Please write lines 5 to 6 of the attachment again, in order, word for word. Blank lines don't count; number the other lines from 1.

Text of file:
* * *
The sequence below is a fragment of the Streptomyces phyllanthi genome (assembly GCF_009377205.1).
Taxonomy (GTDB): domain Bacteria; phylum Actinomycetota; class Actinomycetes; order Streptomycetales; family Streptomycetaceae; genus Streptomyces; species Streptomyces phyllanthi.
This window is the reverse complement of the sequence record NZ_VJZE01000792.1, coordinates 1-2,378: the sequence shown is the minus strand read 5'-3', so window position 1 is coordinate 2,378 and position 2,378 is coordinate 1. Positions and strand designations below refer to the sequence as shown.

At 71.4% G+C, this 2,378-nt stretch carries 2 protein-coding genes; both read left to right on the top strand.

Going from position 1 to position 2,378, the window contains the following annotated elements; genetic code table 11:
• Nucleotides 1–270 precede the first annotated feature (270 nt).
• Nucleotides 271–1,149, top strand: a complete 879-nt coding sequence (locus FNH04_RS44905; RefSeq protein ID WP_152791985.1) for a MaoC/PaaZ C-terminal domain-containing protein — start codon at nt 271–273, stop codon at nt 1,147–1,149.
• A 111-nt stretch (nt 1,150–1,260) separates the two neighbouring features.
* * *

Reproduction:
Going from position 1 to position 2,378, the window contains the following annotated elements; genetic code table 11:
• Nucleotides 1–270 precede the first annotated feature (270 nt).